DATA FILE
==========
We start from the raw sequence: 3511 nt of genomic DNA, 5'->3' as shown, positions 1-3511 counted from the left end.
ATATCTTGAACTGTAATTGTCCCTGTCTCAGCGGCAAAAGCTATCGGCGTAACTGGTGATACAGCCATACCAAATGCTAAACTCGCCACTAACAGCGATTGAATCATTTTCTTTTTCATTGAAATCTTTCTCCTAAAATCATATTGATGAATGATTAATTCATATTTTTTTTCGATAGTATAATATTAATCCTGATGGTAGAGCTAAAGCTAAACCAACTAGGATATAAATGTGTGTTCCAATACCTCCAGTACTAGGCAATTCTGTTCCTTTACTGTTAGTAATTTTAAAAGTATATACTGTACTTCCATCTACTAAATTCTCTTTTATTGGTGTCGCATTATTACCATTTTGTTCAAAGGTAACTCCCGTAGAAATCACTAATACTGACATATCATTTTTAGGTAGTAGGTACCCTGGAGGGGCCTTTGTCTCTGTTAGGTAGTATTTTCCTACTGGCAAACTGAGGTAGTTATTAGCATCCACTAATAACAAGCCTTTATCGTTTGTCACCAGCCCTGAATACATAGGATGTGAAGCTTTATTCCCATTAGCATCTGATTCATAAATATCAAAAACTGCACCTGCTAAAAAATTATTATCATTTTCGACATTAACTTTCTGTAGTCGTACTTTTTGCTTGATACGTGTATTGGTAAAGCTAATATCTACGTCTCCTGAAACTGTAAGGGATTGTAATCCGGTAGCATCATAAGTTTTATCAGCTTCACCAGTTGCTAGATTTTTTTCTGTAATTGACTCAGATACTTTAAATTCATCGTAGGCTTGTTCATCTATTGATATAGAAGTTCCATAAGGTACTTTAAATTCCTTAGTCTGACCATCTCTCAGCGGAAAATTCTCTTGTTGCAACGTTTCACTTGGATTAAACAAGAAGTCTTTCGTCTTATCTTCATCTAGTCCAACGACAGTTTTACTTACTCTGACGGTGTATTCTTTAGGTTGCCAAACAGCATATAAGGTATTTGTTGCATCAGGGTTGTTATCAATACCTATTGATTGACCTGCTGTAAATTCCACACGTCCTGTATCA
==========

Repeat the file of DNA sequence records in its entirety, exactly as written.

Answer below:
We start from the raw sequence: 3511 nt of genomic DNA, 5'->3' as shown, positions 1-3511 counted from the left end.
ATATCTTGAACTGTAATTGTCCCTGTCTCAGCGGCAAAAGCTATCGGCGTAACTGGTGATACAGCCATACCAAATGCTAAACTCGCCACTAACAGCGATTGAATCATTTTCTTTTTCATTGAAATCTTTCTCCTAAAATCATATTGATGAATGATTAATTCATATTTTTTTTCGATAGTATAATATTAATCCTGATGGTAGAGCTAAAGCTAAACCAACTAGGATATAAATGTGTGTTCCAATACCTCCAGTACTAGGCAATTCTGTTCCTTTACTGTTAGTAATTTTAAAAGTATATACTGTACTTCCATCTACTAAATTCTCTTTTATTGGTGTCGCATTATTACCATTTTGTTCAAAGGTAACTCCCGTAGAAATCACTAATACTGACATATCATTTTTAGGTAGTAGGTACCCTGGAGGGGCCTTTGTCTCTGTTAGGTAGTATTTTCCTACTGGCAAACTGAGGTAGTTATTAGCATCCACTAATAACAAGCCTTTATCGTTTGTCACCAGCCCTGAATACATAGGATGTGAAGCTTTATTCCCATTAGCATCTGATTCATAAATATCAAAAACTGCACCTGCTAAAAAATTATTATCATTTTCGACATTAACTTTCTGTAGTCGTACTTTTTGCTTGATACGTGTATTGGTAAAGCTAATATCTACGTCTCCTGAAACTGTAAGGGATTGTAATCCGGTAGCATCATAAGTTTTATCAGCTTCACCAGTTGCTAGATTTTTTTCTGTAATTGACTCAGATACTTTAAATTCATCGTAGGCTTGTTCATCTATTGATATAGAAGTTCCATAAGGTACTTTAAATTCCTTAGTCTGACCATCTCTCAGCGGAAAATTCTCTTGTTGCAACGTTTCACTTGGATTAAACAAGAAGTCTTTCGTCTTATCTTCATCTAGTCCAACGACAGTTTTACTTACTCTGACGGTGTATTCTTTAGGTTGCCAAACAGCATATAAGGTATTTGTTGCATCAGGGTTGTTATCAATACCTATTGATTGACCTGCTGTAAATTCCACACGTCCTGTATCA